Thursday, March 1, 2001

Sister Gladys' Testimony Reflects New Acceptance

by John R. Goodie Special for the
Arizona Republic March 1, 2001

I'm leaving, on a midnight plane to Mesa, leaving on a midnight plane to Mesa, woo, woo. Those were the words of the famous Gladys Knight as she left Las Vegas airport around midnight Saturday on her way to Mesa, Arizona. Yes, you heard me right.

For those of you who need a little schooling, I'm talking about Gladys Knight of Gladys Knight and the Pips, who has more gold records than most of us have dishes. Her song Midnight Train to Georgia still hits radio waves throughout America. I know many of you are wondering, wow, how did we miss her? Was she at AWA, BOB or Desert Sky Pavilion? What were the ticket prices, $25, $30? I will set your mind at ease.

Gladys Knight didn't appear in any fancy arena. And admission was free. Fashion statements didn't call for Jones of New York, Liz Claiborne, Gucci or Georgio Armani; instead shirt and tie for the men and plain Sunday best for the women. You see, Gladys Knight was on a mission call in Mesa for the Church of Jesus Christ of Latter-day Saints. She became a Mormon on Aug. 11, 1997, and was here giving a moving testimony on how she and her daughter, through her son, converted to the LDS Church.

I can hear many of you now, thinking that the LDS Church plans on using Gladys Knight as a tool to draw African-Americans to the church. Well you're right and you're wrong. Gladys went on record stating that she is blessed to be that tool to reach out to people of all races because she believes the church to be the true church.

Tool or no tool, true church or not, that's neither here nor there in this column. But the Mesa Pueblo Stake Center had more African-Americans under its roof than ever before. I, along with my wife and my mother, who flew in from Houston for the occasion, were moved many times during her testimony.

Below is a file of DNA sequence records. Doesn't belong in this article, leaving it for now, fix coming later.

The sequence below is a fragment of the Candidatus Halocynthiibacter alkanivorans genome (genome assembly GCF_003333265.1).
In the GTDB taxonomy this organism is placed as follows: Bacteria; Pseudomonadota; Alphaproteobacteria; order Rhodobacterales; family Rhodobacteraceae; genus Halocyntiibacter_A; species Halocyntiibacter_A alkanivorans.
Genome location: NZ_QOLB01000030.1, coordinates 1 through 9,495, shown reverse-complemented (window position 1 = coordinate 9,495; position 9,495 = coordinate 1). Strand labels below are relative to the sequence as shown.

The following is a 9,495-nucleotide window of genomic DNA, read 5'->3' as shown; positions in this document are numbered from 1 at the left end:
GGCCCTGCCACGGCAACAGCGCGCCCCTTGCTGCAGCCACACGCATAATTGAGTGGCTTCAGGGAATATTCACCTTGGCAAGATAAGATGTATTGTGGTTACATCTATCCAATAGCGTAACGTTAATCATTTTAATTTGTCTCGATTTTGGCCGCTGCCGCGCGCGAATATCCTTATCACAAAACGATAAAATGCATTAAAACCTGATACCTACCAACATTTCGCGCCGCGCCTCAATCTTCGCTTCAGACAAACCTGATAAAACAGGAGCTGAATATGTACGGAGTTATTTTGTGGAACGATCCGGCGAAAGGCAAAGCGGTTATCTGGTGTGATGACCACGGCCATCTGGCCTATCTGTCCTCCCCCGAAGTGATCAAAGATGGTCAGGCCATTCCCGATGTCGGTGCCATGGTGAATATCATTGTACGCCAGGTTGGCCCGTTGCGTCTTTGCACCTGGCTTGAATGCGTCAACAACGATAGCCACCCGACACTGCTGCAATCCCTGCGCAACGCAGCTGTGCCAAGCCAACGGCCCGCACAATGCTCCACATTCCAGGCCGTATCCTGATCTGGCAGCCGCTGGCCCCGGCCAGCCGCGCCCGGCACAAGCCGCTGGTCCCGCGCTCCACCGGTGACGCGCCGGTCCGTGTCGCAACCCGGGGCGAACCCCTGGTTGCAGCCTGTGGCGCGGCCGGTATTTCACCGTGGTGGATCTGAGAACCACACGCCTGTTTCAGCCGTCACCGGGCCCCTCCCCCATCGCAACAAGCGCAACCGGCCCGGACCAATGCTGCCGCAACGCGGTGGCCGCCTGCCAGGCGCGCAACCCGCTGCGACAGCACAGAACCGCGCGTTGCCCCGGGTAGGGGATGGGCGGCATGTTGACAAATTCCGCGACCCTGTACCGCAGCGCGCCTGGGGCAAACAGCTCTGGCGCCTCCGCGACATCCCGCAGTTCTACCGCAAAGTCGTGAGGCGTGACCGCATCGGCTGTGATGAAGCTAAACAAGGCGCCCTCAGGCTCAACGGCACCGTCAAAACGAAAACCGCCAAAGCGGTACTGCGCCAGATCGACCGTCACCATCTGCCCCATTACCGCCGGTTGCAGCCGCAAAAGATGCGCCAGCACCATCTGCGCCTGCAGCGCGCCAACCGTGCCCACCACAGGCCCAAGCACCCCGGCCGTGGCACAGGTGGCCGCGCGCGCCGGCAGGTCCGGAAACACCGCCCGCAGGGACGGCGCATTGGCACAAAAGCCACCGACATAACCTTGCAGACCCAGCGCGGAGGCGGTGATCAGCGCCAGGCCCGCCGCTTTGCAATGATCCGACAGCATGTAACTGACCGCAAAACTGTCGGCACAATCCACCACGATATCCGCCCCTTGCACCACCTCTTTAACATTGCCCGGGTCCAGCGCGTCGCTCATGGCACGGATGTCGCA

I kid you not. I consider myself a tough guy, rough around the edges. Tears were trickling from my eyes and at first I felt embarrassed. Then I didn't care as tears flowed. As a Catholic, I've been to Catholic churches on many of Sundays and have never felt the spirit or experienced the fullness of the heart that caused my emotions to overflow in front of my wife and mother.

Gladys spoke about her son, Jimmy, who led her and her daughter to the church. She noted that it wasn't until 1978 that African-American men could receive the honor of priesthood. Jimmy became a priest two years ago.

However, last year she lost Jimmy. She remembers how happy Jimmy was before he died because he was able to baptize his son. She has comfort because she knows she'll see her son again.

Sister Gladys Knight brought many people together on Sunday, and for many it was the first time they've ever set foot in a Mormon church. She sang four beautiful songs, her voice still strong and captivating as ever.

I would like to speak for my family, myself and all the visitors who felt genuinely welcomed and loved and who felt the spirit that was alive at the Pueblo Stake Center for "An Evening with Gladys Night and Family."

Some things will never be forgotten. Thank you.

John R. Goodie is head of security at Mesa High School and the 1998 recipient of the National Education Association's Human and Civil Rights Award. The views expressed are those of the author.